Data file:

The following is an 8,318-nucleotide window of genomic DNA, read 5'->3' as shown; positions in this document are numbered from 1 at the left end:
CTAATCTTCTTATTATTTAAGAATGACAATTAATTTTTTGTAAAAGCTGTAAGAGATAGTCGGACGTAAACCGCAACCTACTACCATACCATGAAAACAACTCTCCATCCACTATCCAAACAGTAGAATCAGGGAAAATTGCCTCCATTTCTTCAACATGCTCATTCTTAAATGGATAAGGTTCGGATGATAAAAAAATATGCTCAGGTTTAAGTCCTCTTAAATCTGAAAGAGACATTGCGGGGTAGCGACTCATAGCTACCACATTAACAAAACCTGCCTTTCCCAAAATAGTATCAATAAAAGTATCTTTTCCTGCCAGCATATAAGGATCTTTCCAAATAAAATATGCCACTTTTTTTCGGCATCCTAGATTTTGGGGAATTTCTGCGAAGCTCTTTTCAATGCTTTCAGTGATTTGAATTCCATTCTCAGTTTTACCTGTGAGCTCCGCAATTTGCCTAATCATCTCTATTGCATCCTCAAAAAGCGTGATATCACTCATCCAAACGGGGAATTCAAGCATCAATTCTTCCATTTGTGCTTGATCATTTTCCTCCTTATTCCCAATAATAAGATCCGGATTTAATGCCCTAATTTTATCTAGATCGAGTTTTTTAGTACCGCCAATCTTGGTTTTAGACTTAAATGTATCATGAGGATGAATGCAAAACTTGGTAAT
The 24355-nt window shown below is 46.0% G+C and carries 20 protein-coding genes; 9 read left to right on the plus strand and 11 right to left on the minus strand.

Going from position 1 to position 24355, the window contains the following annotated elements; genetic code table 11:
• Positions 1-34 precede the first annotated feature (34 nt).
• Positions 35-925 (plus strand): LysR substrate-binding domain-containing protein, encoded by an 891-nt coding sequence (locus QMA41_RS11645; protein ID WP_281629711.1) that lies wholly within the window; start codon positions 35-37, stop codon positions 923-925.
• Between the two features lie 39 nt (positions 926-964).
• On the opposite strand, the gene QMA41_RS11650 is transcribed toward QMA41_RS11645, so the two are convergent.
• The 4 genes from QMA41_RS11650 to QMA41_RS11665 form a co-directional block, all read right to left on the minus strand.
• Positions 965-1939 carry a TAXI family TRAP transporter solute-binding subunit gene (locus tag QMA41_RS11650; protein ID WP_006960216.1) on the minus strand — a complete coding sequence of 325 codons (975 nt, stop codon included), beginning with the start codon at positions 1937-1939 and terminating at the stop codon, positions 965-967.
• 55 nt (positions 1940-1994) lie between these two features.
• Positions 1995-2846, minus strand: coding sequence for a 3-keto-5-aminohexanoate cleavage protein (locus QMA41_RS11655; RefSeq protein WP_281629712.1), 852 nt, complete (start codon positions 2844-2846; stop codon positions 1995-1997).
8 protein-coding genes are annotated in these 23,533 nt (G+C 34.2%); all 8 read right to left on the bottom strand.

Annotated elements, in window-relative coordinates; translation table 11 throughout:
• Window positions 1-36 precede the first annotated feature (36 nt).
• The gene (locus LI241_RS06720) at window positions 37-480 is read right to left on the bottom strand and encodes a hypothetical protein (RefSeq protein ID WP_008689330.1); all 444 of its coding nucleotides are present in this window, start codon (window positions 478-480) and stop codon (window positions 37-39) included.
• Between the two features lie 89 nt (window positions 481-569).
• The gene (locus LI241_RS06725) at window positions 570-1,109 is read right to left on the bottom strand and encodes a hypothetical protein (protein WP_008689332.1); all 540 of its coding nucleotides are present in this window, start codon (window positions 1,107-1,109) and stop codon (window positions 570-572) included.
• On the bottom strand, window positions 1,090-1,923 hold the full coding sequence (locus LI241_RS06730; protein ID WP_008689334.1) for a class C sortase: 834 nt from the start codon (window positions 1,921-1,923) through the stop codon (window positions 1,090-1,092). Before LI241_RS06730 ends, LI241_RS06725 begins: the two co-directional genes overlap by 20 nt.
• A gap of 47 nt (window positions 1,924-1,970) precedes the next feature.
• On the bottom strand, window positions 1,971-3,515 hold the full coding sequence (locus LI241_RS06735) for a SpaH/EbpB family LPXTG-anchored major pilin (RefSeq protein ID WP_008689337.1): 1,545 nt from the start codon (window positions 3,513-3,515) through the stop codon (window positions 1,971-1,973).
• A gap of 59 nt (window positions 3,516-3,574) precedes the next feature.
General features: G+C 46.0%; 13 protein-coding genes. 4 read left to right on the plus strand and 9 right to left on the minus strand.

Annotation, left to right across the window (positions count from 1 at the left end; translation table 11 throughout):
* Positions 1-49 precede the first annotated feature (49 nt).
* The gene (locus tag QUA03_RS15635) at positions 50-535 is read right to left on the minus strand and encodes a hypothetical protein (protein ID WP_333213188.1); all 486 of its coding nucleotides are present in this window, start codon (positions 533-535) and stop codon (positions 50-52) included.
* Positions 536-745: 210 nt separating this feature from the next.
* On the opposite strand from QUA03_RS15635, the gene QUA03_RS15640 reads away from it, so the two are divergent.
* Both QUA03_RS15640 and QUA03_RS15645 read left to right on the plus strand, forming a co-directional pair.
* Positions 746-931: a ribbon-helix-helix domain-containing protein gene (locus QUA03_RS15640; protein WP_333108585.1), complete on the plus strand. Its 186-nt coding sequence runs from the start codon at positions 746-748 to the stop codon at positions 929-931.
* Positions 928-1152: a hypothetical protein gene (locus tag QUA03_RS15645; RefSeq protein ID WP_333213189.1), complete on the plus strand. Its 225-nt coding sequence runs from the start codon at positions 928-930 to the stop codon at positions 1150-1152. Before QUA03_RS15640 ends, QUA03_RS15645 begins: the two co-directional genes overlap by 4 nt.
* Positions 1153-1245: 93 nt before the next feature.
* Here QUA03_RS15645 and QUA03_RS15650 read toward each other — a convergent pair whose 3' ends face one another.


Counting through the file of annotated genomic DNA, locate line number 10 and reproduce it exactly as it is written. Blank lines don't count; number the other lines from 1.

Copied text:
• Positions 965-1939 carry a TAXI family TRAP transporter solute-binding subunit gene (locus tag QMA41_RS11650; protein ID WP_006960216.1) on the minus strand — a complete coding sequence of 325 codons (975 nt, stop codon included), beginning with the start codon at positions 1937-1939 and terminating at the stop codon, positions 965-967.